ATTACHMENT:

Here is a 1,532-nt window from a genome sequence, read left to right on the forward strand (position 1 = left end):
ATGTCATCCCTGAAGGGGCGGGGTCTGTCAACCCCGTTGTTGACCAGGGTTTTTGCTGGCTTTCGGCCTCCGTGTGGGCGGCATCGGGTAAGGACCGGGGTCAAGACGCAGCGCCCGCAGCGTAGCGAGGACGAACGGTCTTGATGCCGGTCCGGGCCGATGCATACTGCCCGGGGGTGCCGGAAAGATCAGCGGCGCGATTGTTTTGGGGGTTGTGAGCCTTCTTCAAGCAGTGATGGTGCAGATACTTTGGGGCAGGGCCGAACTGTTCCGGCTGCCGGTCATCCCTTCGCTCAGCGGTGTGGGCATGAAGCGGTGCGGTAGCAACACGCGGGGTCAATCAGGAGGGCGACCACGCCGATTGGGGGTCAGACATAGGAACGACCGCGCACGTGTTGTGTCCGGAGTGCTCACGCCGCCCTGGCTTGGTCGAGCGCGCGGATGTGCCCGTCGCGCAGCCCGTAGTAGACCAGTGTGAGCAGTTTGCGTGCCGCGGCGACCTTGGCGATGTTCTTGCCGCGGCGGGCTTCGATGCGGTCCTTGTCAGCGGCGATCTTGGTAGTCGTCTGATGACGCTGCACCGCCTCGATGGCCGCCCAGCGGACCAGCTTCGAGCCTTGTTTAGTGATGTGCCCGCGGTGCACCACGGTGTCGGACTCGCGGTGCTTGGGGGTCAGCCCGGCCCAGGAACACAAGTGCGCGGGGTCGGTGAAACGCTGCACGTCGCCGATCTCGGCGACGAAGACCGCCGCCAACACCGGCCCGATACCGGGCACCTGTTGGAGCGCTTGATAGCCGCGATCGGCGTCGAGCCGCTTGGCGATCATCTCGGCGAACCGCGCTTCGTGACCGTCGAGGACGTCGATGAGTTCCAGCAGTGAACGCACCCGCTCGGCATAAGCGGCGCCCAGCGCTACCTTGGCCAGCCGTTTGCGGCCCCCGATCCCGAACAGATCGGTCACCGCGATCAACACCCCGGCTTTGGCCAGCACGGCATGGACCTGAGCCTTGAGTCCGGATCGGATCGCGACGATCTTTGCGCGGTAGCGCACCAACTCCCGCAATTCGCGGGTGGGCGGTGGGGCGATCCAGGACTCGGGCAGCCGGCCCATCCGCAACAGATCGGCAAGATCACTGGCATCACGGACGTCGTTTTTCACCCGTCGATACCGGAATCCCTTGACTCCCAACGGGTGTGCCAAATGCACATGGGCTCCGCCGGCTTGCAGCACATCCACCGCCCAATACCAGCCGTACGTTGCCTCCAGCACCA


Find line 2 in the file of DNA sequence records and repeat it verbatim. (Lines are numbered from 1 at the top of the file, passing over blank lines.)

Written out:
ATGTCATCCCTGAAGGGGCGGGGTCTGTCAACCCCGTTGTTGACCAGGGTTTTTGCTGGCTTTCGGCCTCCGTGTGGGCGGCATCGGGTAAGGACCGGGGTCAAGACGCAGCGCCCGCAGCGTAGCGAGGACGAACGGTCTTGATGCCGGTCCGGGCCGATGCATACTGCCCGGGGGTGCCGGAAAGATCAGCGGCGCGATTGTTTTGGGGGTTGTGAGCCTTCTTCAAGCAGTGATGGTGCAGATACTTTGGGGCAGGGCCGAACTGTTCCGGCTGCCGGTCATCCCTTCGCTCAGCGGTGTGGGCATGAAGCGGTGCGGTAGCAACACGCGGGGTCAATCAGGAGGGCGACCACGCCGATTGGGGGTCAGACATAGGAACGACCGCGCACGTGTTGTGTCCGGAGTGCTCACGCCGCCCTGGCTTGGTCGAGCGCGCGGATGTGCCCGTCGCGCAGCCCGTAGTAGACCAGTGTGAGCAGTTTGCGTGCCGCGGCGACCTTGGCGATGTTCTTGCCGCGGCGGGCTTCGATGCGGTCCTTGTCAGCGGCGATCTTGGTAGTCGTCTGATGACGCTGCACCGCCTCGATGGCCGCCCAGCGGACCAGCTTCGAGCCTTGTTTAGTGATGTGCCCGCGGTGCACCACGGTGTCGGACTCGCGGTGCTTGGGGGTCAGCCCGGCCCAGGAACACAAGTGCGCGGGGTCGGTGAAACGCTGCACGTCGCCGATCTCGGCGACGAAGACCGCCGCCAACACCGGCCCGATACCGGGCACCTGTTGGAGCGCTTGATAGCCGCGATCGGCGTCGAGCCGCTTGGCGATCATCTCGGCGAACCGCGCTTCGTGACCGTCGAGGACGTCGATGAGTTCCAGCAGTGAACGCACCCGCTCGGCATAAGCGGCGCCCAGCGCTACCTTGGCCAGCCGTTTGCGGCCCCCGATCCCGAACAGATCGGTCACCGCGATCAACACCCCGGCTTTGGCCAGCACGGCATGGACCTGAGCCTTGAGTCCGGATCGGATCGCGACGATCTTTGCGCGGTAGCGCACCAACTCCCGCAATTCGCGGGTGGGCGGTGGGGCGATCCAGGACTCGGGCAGCCGGCCCATCCGCAACAGATCGGCAAGATCACTGGCATCACGGACGTCGTTTTTCACCCGTCGATACCGGAATCCCTTGACTCCCAACGGGTGTGCCAAATGCACATGGGCTCCGCCGGCTTGCAGCACATCCACCGCCCAATACCAGCCGTACGTTGCCTCCAGCACCA